Ali El Taweel (24) had abruptly stopped using cannabis, which it was accepted then led to an episode of psychosis.
Dublin Circuit Criminal Court heard that El Taweel left a car park without paying and got into a series of minor accidents across Dublin city centre, before finally crashing into a truck and a taxi on the south quays.
El Taweel, with an address at Abbey Park View, Clane, Co Kildare, pleaded guilty to two counts of endangerment at locations in Dublin city centre on April 24, 2018.
He also pleaded guilty to driving with no insurance, criminal damage and refusing to provide a specimen of urine or blood, also at locations in Dublin city centre on the same date. He has no previous convictions.
Passing sentence on Tuesday, Judge Melanie Greally said El Taweel’s “sequence of driving was prolonged and extremely dangerous and ultimately the inevitable occurred”, referring to the fact that he collided with a taxi which was carrying a female passenger.
The judge noted from a victim impact statement that this taxi driver suffered both physical injuries and his mental health has been affected by the incident.
She said “the background to the commission of the offence had been sent out in a large body of material” including a psychiatric report and “a comprehensive letter from his father”.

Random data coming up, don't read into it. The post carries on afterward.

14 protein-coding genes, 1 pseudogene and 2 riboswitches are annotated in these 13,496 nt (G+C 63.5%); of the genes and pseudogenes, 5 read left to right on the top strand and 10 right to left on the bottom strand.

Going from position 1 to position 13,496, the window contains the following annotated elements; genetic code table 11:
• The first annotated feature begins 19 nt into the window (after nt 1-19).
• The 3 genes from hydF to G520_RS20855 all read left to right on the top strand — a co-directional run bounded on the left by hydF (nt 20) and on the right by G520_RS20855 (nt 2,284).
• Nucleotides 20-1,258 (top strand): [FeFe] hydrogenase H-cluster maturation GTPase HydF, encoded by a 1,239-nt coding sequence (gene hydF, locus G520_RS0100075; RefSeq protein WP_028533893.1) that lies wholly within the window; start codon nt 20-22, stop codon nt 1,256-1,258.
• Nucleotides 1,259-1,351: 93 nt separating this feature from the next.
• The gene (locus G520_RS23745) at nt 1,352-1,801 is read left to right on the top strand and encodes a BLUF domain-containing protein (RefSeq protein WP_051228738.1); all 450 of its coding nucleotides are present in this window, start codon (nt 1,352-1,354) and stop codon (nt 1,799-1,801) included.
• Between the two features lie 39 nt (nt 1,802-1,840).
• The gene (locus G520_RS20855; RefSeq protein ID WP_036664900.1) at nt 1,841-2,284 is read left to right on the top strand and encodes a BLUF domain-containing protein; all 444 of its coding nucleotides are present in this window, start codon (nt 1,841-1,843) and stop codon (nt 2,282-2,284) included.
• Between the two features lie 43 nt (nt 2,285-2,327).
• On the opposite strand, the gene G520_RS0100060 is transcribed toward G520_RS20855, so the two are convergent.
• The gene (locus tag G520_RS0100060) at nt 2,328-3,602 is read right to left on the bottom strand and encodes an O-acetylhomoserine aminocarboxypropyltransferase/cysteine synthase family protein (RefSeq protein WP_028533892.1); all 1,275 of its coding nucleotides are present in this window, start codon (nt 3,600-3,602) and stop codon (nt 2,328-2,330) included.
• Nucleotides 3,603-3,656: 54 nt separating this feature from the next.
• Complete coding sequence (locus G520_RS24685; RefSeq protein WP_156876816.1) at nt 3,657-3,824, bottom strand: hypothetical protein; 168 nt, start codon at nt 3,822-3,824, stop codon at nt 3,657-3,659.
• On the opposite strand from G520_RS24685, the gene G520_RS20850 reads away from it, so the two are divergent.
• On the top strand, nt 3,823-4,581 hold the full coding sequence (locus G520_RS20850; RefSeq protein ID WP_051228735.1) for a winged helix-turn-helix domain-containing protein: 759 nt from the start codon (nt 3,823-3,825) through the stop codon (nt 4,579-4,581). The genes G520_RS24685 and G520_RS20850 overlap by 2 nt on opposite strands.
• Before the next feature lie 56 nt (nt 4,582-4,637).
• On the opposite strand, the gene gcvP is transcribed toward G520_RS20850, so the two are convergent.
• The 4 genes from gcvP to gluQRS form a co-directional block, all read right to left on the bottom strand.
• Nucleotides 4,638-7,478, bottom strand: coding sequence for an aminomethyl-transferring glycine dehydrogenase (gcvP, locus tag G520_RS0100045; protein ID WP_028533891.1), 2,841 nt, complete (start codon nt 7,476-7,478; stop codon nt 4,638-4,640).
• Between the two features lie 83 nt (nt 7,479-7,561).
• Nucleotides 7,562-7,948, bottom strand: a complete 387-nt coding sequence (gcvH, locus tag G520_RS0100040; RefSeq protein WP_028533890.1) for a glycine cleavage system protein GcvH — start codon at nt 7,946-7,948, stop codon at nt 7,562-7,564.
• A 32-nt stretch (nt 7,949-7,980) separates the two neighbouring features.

The letter stated that El Taweel had developed a dependency to cannabis in the years before the incident and that “a very abrupt withdrawal” from the drug brought on a psychosis.
“He felt in some way he needed to prove himself and did so in a highly distorted and manifestly dangerous manner,” Judge Greally said before she noted that El Taweel has since engaged with mental health services. He is now stable on medication and no longer abuses cannabis.
The judge also accepted that El Taweel has since married and has a young son and a step-child, has completed a law degree and a probation report “has deemed him to be at a low risk of re-offending”.
“If he continues to be compliant with his medication and continues to abstain from use of cannabis, there is no reason to believe there would be a repetition of this kind of behaviour,” Judge Greally said after noting that El Taweel has the full support of both his parents and his wife.
“In normal circumstances the driving involved and the number of people exposed to danger and those who were in fact injured would warrant a custodial sentence,” the judge said but added that there were “very particular considerations at play in this case” which allowed her to impose a suspended term.
She accepted it was “a once off incident” during a time of “severe mental health crisis”, before she imposed concurrent terms of four years in prison which she suspended in full on strict conditions, including that El Taweel remain compliant with his medication.
She disqualified him from driving for five years.
Judge Greally acknowledged that El Taweel had €5,000 in court to offer as a token of remorse to the victims and adjourned the case to January 20 next to allow for this issue to be dealt with.